Welcome back Mr. Shyamalan. You were sorely missed.
After a long stretch of disappointments, M. Night Shyamalan presents us the tense and expertly crafted psycho thriller, Split. The film stars James McAvoy and Betty Buckley with Shyamalan serving as both director and writer.
Three teenage girls are just about to drive home together when they suddenly get attacked and kidnapped by a strange man named Kevin. The three girls wake up in a cellar and find out that Kevin has 23 different personalities living inside his body. A few of them are Dennis, who has violent tendencies and suffers from OCD; Hedwig, a nine year old boy; and Barry, the dominant personality who frequently meets with psychiatrist Dr. Karen Fletcher (Buckley). The girls try to find a way to escape while the personalities continuously speak of "The Beast", a 24th personality that the girls will supposedly be sacrificed to.
If Shyamalan has proven anything to us with Split, it's that we shouldn't count out someone that has shown flashes of brilliance in the past. I can't really think of another notable director whose career over the past 15 plus years has been such a roller coaster like Shyamalan's. How does a guy that brings us a superb work of horror in The Sixth Sense also bring us massive elephant turds in After Earth, The Happening, and The Last Airbender? Maybe sometimes you need to fail before you can truly succeed. It might mean that Shyamalan is on the upswing and his very best thrills are still yet to come.
But I digress. Split is a gem in the month of January that is normally the dumping grounds for awful new releases.
- James McAvoy. He brightly shines in a role that is quite a drastic change from a younger Professor X. He plays every different personality to perfection and gives creepy, psychotic smiles that might keep you up at night.
- The pacing, a forgotten and overlooked component of effective thriller/horror films nowadays. The kidnapping happens within the first 10 minutes of the film, and from there, Shyamalan keeps the film moving so as to not have it ever seem too slow or rushed. The build-up to "The Beast" and the climactic ending is superb. Each major personality of Kevin is given the time it needs to flourish, and the various escape attempts by the girls only add to the growing suspense and intrigue.
- I'm at a loss when it comes to pointing out a significant flaw in Split. There are points where you wonder to yourself, "Why didn't the girls try doing this or that earlier?" One of them gets locked in a separate room and after a while (she eventually finds out what type of lock is on the door), she starts searching the room for something to use to unlock the door. Moments like this make you wonder why didn't this girl start looking for a way to escape right away, instead of grieving for an extended period? The main girl, Casey, simply sits in the car and watches in horror as Kevin uses a chloroform spray on the other two girls when they're being kidnapped. She freezes for a good number of seconds, when just about any normal girl in her situation would probably scream and run for her life.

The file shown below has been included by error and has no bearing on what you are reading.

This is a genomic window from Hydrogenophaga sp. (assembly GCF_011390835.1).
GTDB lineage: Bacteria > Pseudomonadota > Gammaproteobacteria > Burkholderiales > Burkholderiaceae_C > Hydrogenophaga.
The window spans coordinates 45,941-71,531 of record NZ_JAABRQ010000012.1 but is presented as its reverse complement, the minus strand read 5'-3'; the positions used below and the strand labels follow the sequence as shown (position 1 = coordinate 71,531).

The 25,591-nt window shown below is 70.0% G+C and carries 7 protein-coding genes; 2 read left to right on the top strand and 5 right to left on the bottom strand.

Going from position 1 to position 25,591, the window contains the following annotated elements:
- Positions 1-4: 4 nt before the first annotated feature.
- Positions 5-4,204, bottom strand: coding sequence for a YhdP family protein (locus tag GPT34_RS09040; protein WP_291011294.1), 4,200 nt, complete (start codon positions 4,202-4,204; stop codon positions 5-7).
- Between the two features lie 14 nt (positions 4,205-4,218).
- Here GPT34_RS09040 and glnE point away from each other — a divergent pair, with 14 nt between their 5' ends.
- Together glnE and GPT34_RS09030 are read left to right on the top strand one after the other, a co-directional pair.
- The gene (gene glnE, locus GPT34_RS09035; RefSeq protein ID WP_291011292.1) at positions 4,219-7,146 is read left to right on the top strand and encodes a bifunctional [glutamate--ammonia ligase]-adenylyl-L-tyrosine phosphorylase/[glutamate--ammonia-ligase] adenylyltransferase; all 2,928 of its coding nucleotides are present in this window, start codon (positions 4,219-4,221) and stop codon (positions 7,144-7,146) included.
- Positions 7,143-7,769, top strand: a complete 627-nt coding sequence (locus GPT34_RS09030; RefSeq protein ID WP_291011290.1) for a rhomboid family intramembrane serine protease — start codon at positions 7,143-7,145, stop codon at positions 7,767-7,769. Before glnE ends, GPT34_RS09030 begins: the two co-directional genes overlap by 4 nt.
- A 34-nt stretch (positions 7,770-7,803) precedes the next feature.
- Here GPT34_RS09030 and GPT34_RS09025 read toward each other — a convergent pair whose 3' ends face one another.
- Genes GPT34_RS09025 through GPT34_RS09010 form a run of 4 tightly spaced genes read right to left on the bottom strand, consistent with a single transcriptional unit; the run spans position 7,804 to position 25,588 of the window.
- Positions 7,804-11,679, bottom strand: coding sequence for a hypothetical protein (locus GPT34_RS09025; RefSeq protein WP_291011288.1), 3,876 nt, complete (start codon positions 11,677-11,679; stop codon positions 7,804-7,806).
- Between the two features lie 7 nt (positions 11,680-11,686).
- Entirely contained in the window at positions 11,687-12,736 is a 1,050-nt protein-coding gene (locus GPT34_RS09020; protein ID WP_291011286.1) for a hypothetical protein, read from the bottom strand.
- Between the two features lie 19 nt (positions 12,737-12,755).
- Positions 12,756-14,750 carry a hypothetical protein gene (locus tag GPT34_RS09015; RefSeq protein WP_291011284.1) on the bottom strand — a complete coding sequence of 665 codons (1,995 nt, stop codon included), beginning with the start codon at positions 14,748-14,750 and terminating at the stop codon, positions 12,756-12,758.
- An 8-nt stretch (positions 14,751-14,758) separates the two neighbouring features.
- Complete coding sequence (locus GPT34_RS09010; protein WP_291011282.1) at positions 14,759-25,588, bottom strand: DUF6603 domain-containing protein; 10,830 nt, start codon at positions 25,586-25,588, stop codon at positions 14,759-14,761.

Shyamalan has justification for just about everything the girls do, as well as why Casey always seems so calm and collected. He doesn't seem to miss a beat with the writing.
Like in just about all of Shyamalan's previous films, there's a twist ending. This one is definitely up there and, without giving anything away, let's just say that it should get you excited for the future.
Split is a resounding return to form for a director that has been sorely missed for many years. Shyamalan's direction and writing are top-notch with James McAvoy delivering a terrific and memorable performance. Let's just say it'd be best to be familiar with Shyamalan's previous works to get the full impact of this film.
Recommend? Yes. I'd recommend watching Shyamalan's earliest works first, but you'll definitely have a good time regardless.
Here you'll find my reviews on just about any film you may have seen. I try to avoid major spoilers as much as possible. I structure my reviews in the following way: